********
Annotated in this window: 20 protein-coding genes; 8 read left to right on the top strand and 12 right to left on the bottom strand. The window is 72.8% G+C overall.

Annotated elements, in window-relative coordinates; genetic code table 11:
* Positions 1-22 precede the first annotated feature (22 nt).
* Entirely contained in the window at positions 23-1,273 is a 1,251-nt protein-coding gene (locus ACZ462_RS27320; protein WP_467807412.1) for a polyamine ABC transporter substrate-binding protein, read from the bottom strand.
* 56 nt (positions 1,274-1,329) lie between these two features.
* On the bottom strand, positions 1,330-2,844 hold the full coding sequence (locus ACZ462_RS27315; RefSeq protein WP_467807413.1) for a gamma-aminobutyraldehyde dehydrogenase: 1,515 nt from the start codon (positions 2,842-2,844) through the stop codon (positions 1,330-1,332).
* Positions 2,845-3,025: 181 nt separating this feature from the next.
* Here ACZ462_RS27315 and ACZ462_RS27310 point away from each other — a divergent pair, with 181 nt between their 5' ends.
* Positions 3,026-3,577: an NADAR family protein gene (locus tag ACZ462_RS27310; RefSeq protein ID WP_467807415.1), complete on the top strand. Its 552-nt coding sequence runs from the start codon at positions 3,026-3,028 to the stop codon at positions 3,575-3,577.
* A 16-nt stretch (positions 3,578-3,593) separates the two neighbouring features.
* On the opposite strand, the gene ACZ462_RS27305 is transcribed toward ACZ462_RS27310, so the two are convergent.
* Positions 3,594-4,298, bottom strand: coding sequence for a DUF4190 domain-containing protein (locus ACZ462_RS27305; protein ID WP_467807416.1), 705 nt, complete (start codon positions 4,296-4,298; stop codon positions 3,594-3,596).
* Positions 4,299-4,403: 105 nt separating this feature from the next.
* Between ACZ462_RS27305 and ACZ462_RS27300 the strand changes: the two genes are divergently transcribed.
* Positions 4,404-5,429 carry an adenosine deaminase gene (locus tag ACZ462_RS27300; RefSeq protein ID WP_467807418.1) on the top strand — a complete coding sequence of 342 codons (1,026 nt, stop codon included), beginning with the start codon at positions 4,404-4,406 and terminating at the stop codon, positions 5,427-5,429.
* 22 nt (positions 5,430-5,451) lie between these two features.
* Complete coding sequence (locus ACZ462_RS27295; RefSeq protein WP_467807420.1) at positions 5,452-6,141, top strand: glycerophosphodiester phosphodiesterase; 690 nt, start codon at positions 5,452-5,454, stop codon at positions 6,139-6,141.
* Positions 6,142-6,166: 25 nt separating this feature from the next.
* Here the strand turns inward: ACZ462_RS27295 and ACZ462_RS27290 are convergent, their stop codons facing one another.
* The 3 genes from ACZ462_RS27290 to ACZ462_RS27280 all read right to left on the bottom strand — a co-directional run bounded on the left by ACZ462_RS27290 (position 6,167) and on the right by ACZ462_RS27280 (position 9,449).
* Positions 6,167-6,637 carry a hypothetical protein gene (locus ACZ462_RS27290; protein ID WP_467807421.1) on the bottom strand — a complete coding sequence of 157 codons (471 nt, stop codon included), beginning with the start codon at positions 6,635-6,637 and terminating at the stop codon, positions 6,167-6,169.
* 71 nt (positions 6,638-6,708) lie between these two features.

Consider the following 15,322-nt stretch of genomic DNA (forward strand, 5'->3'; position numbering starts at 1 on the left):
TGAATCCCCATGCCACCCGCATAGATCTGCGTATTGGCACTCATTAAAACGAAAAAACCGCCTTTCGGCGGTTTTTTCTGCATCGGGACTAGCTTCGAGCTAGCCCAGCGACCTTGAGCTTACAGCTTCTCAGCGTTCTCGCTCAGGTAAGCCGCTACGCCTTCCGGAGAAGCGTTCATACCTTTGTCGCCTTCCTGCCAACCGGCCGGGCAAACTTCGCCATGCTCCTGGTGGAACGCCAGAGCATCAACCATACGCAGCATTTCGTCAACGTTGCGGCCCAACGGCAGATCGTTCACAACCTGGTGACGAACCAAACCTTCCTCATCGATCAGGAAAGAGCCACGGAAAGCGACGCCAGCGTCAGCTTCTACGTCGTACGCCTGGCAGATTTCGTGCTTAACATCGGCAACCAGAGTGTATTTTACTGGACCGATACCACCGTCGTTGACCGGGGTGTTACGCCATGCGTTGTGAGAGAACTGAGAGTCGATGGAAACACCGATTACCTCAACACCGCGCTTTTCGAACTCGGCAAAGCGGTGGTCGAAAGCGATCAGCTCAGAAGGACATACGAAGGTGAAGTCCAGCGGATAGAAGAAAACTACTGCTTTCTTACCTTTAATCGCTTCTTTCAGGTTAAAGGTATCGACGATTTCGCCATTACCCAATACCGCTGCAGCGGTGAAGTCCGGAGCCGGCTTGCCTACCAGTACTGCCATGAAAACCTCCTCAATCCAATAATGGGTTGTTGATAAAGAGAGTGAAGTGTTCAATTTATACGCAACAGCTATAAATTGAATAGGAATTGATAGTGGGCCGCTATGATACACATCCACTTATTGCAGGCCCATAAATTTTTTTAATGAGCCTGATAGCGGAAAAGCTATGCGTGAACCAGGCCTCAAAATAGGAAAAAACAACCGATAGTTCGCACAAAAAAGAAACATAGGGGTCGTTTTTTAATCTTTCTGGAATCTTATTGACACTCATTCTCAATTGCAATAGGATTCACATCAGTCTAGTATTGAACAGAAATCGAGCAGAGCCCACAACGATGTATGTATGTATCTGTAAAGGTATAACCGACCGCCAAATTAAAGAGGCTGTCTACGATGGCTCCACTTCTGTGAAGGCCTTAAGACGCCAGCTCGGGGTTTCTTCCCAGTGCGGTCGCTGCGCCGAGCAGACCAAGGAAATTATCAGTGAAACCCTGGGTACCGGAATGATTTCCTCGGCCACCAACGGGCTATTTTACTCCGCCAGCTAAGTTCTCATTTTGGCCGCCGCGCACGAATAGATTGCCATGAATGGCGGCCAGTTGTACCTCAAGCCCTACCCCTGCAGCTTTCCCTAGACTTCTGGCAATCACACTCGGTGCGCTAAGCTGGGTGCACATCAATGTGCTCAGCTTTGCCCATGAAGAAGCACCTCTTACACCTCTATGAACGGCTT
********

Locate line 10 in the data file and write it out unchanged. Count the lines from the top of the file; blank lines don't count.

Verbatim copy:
* A 16-nt stretch (positions 3,578-3,593) separates the two neighbouring features.